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The story of me.

1945 - 1963

I was born in Pennsylvania in 1945, the seventh child of Latvian parents. In 1950 my family moved to South Florida, where I grew up.

As a child I began making things with my hands. I constructed motorized model airplanes that I would fly each weekend at a local park. Building these small balsa wood and tissue-paper flying machines I gathered a vocabulary of sophisticated structures and simple mechanisms that I could later apply to the creation of kinetic sculpture.

1963 - 1967
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I entered the University of Florida in 1963. After trying-on several academic majors I wandered into a sculpture class taught by the wonderful Geoffrey Naylor.

At that time he was creating electrified works in wood and metal. Upon graduation I worked as his assistant, cutting wood and polishing aluminum. From him I learned what it might be like to live a life as a professional artist.

Geoffrey Naylor, c.1967.

Title Unknown

approx. 6 ft. x 10 ft,

mixed media with electric motor.

As an undergraduate in the 1960's, I created a series of large pieces in which colorful, striated panels glowed beneath slowly rotating, translucent resin  "windows". 

These  pieces found a welcome home in a darkly lit head-shop named "The Subterranean Circus," my first gallery. My odd ball sculptures joined period posters and drug paraphernalia to create a simulated psychedelic environment.

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Octagon -1966

8 ft. x 8 ft. x 2 ft.

mixed media with electric motor.

1967 - 1972
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Upon graduation I worked doing auto repair in Gainesville until, in  1967, I took I-95 North to New York City.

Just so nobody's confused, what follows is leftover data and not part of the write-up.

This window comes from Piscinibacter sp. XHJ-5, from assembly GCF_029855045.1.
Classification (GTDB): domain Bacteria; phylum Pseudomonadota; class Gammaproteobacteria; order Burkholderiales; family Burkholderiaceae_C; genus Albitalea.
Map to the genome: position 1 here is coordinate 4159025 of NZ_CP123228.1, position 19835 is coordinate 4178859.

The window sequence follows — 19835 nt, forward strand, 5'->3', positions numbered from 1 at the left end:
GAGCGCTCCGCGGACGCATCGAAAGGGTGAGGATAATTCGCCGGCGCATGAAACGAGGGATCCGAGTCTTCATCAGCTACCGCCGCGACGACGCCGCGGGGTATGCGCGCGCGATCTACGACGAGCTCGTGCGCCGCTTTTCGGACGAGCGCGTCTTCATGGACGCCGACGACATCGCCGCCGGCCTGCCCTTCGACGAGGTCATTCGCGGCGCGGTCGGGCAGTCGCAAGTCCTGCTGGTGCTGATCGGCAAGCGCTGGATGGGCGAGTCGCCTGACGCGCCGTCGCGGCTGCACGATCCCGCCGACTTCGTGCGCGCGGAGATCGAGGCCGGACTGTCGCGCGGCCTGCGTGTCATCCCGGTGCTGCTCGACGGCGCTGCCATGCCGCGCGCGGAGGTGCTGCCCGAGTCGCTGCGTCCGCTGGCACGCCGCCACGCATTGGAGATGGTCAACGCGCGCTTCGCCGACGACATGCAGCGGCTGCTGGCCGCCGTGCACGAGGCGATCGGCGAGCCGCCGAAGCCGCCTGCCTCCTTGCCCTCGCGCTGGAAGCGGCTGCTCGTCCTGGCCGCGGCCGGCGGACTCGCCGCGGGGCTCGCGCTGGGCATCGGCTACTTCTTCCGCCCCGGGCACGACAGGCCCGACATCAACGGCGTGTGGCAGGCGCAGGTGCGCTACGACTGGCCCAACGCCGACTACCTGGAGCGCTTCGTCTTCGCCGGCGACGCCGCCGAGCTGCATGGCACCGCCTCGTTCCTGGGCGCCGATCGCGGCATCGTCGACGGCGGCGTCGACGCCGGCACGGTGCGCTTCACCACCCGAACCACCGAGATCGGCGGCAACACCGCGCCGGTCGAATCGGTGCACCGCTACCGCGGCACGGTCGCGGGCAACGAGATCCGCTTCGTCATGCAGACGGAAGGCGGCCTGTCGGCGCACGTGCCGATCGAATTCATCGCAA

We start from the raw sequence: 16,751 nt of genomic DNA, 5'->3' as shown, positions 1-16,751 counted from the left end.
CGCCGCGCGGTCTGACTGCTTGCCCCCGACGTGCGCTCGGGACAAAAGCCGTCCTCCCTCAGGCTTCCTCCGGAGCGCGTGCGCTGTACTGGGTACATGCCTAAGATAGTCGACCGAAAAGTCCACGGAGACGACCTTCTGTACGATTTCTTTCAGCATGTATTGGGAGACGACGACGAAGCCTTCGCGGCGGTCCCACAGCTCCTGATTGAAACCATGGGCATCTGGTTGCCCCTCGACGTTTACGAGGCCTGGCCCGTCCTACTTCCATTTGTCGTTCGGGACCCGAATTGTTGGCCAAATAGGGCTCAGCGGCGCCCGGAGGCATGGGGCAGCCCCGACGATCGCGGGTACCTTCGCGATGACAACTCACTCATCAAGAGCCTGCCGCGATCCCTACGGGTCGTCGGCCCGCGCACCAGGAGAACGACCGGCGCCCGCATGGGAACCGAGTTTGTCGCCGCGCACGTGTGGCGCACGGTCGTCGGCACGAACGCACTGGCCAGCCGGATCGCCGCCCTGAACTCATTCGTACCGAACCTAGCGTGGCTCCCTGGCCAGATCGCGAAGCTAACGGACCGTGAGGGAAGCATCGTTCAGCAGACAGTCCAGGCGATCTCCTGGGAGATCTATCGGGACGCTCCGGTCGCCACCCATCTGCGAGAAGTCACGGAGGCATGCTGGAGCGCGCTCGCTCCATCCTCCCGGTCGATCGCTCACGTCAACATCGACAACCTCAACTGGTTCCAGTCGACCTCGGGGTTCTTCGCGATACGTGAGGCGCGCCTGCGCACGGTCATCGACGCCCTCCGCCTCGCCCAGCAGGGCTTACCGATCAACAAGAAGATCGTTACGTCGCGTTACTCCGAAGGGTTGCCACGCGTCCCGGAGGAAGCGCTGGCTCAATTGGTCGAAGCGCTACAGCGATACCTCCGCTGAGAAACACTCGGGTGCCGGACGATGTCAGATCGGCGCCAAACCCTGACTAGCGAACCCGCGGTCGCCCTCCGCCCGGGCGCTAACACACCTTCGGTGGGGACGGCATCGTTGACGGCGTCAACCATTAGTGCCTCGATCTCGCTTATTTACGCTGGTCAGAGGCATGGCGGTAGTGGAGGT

I found a Lower East Side apartment and began working at a sports car repair shop on Manhattan's Upper East Side. "Manhattan Mechanic" is a short memoir about my work life in New York in the early 1970's.

Shop Floor, Adams-Mahoney & Co.


429 E. 74th St., NYC

Kinetic sculpture's popularity peaked during the 1960's, culminating in the 1968 exhibition, The Machine As Seen at the End of the Mechanical Age, at New York's Museum of Modern Art. The metal covered catalog for the  exhibition contained a history of kinetic sculpture and an introduction to the work of contemporary kinetic artists. 

As the title implies, by the late 1960s mechanical devices were already becoming "dated." Hewlett Packard introduced the first personal computers during the year of the exhibition. Much of my artwork refers to this earlier, pre-digital, mechanical age.


Cover: The Machine as Seen at the End of the Mechanical Age

Pontus Hulten, Editor

The Museum of Modern Art - 1968

Another influential book from this period was Arte Povera by Germano Celant. It introduced me to works by Walter de Maria, Michelangelo Pisteletto, Maria Mertz, Joseph Beuys, Bruce Nauman, and other artists whose style resonated with my own sensibilities.

Cover: Arte Povera 

Germano Celant.

Praeger Publications - 1969

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Spinning Drums - 1972

16 ft. x 5 ft. x 4 ft.

mixed media with electric motor

In 1970 I enrolled in an M.F.A. program at the Pennsylvania State University in State College. Here I created a series of large, open, linear kinetic pieces in a minimalist style that would become a characteristic of my later work.

I also worked with large format black and white photography and, in addition, created several small black and white photographic books. 


Umbrella - 1971

20 ft. x 14 ft. x 5 ft.

mixed media with electric motor

12 hour cycle

1972 -1984
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In my basement home and studio at 72 Thompson St., NYC. c.1972

(click to see ithe works llustrated )